My teenage son is embarrassed to be around his dad in public, and given what he has to put up with in private, I can't say I blame him.

I often use the three dogs as props to embarrass my son. It really doesn't take much.

For example, I'll stuff the Shih Tzu under my shirt and ask Isaac, "Have I put on a few pounds?" or "Does this dog make me look fat?" or "Have you seen Leonard?"

And when Leonard inevitably moves around trying to get out, I'll dramatically exclaim, "Oh no, my lunch is coming back up!" If he yips or growls, I'll say, "You hungry? Because I am. Can't you hear my stomach growling?"

When Leonard escapes, I'll pretend I have an alien bursting through my chest. I say to Isaac, "Say hi to your new baby brother! "Because they do look alike. They've both got that "I'm going to bite you if you don't stop" look.

I'll admit I enjoy this way too much. It's the reason all of my shirts are stretched out.

With the boxer, I've found that my son doesn't like it when I catch the big dog, cradle her in  my arms and talk baby talk to her. She growls because she  she doesn't like this, and Isaac rolls his eyes when I say, "Aw the poor wittle baby is a little growly -- will you put her down for a nap?"

He also doesn't like it when I  plop the 50-pound dog on his lap when he's trying to play games on his laptop. I'm not sure why. When he says he doesn't want her, I tell him "But she's free!"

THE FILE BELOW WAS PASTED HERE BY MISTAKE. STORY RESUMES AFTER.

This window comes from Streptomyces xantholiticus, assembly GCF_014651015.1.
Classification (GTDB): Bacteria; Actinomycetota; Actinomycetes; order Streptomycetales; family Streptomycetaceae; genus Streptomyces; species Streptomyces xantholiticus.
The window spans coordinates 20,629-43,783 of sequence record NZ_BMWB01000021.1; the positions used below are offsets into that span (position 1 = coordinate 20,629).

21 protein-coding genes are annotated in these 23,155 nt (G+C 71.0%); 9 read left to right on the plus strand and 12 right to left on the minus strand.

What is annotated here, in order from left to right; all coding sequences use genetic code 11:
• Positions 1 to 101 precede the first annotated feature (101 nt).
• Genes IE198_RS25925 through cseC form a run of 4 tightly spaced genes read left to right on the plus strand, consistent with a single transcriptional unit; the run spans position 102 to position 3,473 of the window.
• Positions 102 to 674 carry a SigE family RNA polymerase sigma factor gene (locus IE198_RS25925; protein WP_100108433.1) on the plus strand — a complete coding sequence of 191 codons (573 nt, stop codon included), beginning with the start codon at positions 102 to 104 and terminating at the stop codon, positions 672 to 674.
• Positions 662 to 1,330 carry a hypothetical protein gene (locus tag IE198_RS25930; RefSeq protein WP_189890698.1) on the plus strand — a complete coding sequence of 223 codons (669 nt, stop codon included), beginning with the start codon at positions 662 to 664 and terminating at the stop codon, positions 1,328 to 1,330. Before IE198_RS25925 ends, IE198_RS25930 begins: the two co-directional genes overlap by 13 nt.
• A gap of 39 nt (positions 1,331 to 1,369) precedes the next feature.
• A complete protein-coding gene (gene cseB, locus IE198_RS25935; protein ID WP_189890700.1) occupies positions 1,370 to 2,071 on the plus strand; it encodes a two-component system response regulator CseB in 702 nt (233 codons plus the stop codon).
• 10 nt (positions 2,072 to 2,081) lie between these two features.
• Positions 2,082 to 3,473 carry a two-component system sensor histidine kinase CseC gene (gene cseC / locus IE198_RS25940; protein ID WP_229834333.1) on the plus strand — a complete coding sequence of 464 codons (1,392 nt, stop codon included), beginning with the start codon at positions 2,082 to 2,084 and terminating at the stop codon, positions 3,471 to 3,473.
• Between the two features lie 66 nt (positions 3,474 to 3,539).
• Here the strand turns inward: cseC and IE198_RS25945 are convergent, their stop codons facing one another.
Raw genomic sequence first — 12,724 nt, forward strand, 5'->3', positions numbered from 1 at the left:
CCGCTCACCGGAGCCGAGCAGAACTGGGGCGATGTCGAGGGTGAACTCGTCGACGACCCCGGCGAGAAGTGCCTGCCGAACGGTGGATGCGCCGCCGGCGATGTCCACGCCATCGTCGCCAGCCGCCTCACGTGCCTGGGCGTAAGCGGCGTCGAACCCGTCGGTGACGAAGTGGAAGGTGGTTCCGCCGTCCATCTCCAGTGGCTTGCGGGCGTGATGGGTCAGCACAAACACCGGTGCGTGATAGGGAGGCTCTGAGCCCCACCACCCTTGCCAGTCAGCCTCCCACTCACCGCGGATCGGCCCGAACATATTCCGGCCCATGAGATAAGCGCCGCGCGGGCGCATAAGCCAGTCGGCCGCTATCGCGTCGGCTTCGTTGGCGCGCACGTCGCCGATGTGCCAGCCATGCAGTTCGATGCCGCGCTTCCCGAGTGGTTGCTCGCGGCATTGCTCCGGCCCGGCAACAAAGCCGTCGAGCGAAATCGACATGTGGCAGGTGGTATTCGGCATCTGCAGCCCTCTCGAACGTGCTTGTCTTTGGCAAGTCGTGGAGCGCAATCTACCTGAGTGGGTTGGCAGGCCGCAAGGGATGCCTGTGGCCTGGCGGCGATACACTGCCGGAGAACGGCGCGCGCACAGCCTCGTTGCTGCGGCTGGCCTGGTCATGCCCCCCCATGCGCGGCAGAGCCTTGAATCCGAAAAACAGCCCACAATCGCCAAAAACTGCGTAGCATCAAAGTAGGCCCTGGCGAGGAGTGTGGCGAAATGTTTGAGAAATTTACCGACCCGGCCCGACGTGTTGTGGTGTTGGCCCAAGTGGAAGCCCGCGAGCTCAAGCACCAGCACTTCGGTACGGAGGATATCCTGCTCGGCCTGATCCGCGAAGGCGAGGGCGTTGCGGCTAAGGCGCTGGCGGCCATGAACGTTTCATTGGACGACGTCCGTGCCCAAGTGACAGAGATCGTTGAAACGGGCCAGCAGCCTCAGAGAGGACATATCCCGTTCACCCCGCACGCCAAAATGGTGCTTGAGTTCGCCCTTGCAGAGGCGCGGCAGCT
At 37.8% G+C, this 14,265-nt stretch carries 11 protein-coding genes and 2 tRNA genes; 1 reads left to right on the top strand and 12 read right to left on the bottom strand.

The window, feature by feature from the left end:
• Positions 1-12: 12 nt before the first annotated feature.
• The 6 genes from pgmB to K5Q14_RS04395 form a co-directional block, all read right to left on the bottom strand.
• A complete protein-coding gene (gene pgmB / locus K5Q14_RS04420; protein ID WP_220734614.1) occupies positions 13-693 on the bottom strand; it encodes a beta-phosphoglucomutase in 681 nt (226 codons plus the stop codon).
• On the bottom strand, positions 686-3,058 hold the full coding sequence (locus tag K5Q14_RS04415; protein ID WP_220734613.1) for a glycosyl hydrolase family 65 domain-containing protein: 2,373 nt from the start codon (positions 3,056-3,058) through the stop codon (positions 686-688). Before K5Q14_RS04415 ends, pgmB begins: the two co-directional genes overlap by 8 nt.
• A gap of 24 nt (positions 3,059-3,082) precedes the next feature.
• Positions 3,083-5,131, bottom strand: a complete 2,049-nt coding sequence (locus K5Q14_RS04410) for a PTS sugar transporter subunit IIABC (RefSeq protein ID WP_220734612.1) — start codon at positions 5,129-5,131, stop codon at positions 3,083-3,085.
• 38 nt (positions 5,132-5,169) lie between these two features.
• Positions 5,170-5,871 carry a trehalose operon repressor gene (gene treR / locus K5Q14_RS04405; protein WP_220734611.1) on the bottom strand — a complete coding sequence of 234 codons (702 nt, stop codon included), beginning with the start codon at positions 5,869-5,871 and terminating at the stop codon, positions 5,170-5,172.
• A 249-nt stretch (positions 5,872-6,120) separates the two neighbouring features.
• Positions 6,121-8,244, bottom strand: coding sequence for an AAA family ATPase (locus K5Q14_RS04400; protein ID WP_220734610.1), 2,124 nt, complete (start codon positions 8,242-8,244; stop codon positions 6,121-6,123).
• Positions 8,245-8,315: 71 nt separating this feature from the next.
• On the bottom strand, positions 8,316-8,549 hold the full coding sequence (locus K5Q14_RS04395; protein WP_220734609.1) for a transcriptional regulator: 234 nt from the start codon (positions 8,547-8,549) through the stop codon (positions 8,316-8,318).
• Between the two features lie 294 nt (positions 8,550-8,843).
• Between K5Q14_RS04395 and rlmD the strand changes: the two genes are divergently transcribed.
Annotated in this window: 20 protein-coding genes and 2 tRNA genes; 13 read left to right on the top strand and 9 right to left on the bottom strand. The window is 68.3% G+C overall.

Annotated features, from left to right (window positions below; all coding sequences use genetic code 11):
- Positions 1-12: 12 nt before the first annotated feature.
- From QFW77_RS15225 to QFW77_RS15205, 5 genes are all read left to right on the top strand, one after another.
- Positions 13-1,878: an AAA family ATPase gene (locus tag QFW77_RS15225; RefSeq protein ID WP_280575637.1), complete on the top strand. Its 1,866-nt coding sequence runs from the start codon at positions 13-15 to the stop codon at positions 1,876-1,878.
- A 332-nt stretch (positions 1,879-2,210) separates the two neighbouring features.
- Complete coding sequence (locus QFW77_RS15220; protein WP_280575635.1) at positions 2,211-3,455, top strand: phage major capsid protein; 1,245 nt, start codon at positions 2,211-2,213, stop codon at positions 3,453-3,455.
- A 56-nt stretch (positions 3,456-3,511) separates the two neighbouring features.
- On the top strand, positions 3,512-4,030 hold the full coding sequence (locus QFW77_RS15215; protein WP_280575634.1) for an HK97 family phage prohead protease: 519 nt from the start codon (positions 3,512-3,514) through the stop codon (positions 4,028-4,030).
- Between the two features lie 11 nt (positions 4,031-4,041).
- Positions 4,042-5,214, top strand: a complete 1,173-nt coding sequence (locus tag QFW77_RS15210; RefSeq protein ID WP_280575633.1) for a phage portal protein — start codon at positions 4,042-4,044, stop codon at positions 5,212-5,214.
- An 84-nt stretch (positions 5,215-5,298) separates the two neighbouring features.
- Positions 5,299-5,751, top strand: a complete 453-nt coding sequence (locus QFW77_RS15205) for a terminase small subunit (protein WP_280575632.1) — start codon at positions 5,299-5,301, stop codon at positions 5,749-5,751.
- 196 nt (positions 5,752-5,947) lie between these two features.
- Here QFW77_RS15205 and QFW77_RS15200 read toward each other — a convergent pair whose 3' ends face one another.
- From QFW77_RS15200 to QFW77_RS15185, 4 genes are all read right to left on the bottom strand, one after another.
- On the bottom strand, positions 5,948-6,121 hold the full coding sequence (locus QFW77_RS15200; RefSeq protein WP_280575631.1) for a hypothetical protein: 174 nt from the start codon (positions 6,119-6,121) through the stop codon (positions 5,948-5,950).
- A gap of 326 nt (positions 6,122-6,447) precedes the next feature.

He even gets grief from the old dog, who likes to steal his spot  when he gets up from the couch. When Isaac tried to reclaim his spot, I tell him to sit someplace else. When he says, "But it's my spot!" I counter with, "Well it's his spot now."

And Chester will back me up by growling at him. The old dog is usually pretty easy to get along with, but when he growls, it means he's serious and you shouldn't  mess with him.

But I think what probably embarrasses my son the most is when I put Leonard on my shoulders. I know  I look ridiculous with a fluffy Shih Tzu around my neck -- that's why I do it. But what really embarrassed my poor son is when I go out in public like this.

Usually it's around family I try pull this charade; but I'll go up complete strangers too. I ask them if they've seen my dog and when they tell me he's on my neck, I'll look back and say, "I don't think so, but I can't shake this this feeling on the back of my neck that he's right behind me."

It's funny. On days I do that, Isaac seems to disappear for the whole day.